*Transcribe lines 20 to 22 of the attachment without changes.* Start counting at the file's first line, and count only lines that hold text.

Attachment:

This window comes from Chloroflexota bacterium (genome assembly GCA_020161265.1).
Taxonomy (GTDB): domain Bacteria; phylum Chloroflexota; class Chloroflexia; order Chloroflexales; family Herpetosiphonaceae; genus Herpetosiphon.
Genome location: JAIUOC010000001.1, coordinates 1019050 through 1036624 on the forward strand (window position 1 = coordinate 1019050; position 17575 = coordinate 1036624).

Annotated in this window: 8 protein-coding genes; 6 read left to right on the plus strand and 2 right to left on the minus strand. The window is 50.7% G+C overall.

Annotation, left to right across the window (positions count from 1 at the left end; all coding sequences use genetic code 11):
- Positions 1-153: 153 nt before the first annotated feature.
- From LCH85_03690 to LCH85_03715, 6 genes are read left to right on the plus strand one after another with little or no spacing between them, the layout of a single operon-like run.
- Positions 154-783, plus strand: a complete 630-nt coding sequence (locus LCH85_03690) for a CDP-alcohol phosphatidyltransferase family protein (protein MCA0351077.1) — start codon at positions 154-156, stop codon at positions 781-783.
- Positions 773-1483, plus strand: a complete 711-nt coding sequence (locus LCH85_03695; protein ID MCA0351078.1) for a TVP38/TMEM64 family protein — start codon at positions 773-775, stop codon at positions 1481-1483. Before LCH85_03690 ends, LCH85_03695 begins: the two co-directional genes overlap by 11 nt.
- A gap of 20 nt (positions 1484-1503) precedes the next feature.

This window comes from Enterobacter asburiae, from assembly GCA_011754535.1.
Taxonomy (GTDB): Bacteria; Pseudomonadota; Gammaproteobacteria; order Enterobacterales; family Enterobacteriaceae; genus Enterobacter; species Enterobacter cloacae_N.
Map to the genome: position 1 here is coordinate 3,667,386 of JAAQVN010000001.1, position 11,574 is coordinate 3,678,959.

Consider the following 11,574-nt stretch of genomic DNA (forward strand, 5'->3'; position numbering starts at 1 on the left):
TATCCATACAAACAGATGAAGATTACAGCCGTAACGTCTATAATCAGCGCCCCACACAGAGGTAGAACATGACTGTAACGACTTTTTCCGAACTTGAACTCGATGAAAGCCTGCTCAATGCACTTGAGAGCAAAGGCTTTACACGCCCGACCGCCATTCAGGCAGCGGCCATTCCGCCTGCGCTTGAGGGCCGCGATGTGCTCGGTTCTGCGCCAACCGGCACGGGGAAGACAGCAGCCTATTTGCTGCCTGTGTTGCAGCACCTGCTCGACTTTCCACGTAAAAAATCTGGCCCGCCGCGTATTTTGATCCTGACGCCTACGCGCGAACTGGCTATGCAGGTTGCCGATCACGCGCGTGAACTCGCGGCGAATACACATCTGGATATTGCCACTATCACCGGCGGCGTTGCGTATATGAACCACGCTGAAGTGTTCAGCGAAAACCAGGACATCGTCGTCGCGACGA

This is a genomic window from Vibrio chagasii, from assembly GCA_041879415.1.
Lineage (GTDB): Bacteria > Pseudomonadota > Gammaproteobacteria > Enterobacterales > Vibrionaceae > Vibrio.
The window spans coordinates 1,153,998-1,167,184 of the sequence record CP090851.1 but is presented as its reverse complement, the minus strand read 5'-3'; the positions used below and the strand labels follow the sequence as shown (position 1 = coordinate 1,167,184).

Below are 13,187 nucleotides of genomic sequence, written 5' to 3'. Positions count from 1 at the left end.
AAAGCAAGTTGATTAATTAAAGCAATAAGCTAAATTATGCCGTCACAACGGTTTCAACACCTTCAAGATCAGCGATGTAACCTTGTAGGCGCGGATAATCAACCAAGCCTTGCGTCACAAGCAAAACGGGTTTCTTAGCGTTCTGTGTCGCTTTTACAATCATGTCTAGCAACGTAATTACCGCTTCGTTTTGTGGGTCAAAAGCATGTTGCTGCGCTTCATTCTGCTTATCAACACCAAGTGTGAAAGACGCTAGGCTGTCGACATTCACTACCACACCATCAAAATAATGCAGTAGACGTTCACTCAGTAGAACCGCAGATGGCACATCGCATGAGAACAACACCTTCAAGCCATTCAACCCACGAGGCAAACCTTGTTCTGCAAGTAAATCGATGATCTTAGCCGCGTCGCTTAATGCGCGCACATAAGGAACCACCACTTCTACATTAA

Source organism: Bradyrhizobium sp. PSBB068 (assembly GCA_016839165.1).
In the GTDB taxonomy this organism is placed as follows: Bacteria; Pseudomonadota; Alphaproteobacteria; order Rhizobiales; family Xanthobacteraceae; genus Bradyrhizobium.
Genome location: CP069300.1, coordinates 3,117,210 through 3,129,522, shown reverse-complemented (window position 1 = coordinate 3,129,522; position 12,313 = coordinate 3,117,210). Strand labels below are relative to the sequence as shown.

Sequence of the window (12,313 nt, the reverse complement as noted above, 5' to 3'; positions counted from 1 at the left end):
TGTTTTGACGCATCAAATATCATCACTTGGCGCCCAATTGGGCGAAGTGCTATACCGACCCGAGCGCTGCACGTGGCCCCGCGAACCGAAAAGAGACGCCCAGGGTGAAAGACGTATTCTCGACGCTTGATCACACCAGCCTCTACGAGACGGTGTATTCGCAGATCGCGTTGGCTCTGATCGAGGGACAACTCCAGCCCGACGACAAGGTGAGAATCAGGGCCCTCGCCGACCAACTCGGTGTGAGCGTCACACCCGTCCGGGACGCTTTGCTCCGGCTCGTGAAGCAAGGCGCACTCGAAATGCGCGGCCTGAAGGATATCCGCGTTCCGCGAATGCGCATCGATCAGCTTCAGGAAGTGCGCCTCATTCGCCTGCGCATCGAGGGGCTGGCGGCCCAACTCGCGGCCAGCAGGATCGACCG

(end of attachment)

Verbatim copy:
AAAGCAAGTTGATTAATTAAAGCAATAAGCTAAATTATGCCGTCACAACGGTTTCAACACCTTCAAGATCAGCGATGTAACCTTGTAGGCGCGGATAATCAACCAAGCCTTGCGTCACAAGCAAAACGGGTTTCTTAGCGTTCTGTGTCGCTTTTACAATCATGTCTAGCAACGTAATTACCGCTTCGTTTTGTGGGTCAAAAGCATGTTGCTGCGCTTCATTCTGCTTATCAACACCAAGTGTGAAAGACGCTAGGCTGTCGACATTCACTACCACACCATCAAAATAATGCAGTAGACGTTCACTCAGTAGAACCGCAGATGGCACATCGCATGAGAACAACACCTTCAAGCCATTCAACCCACGAGGCAAACCTTGTTCTGCAAGTAAATCGATGATCTTAGCCGCGTCGCTTAATGCGCGCACATAAGGAACCACCACTTCTACATTAA

Source organism: Bradyrhizobium sp. PSBB068 (assembly GCA_016839165.1).
In the GTDB taxonomy this organism is placed as follows: Bacteria; Pseudomonadota; Alphaproteobacteria; order Rhizobiales; family Xanthobacteraceae; genus Bradyrhizobium.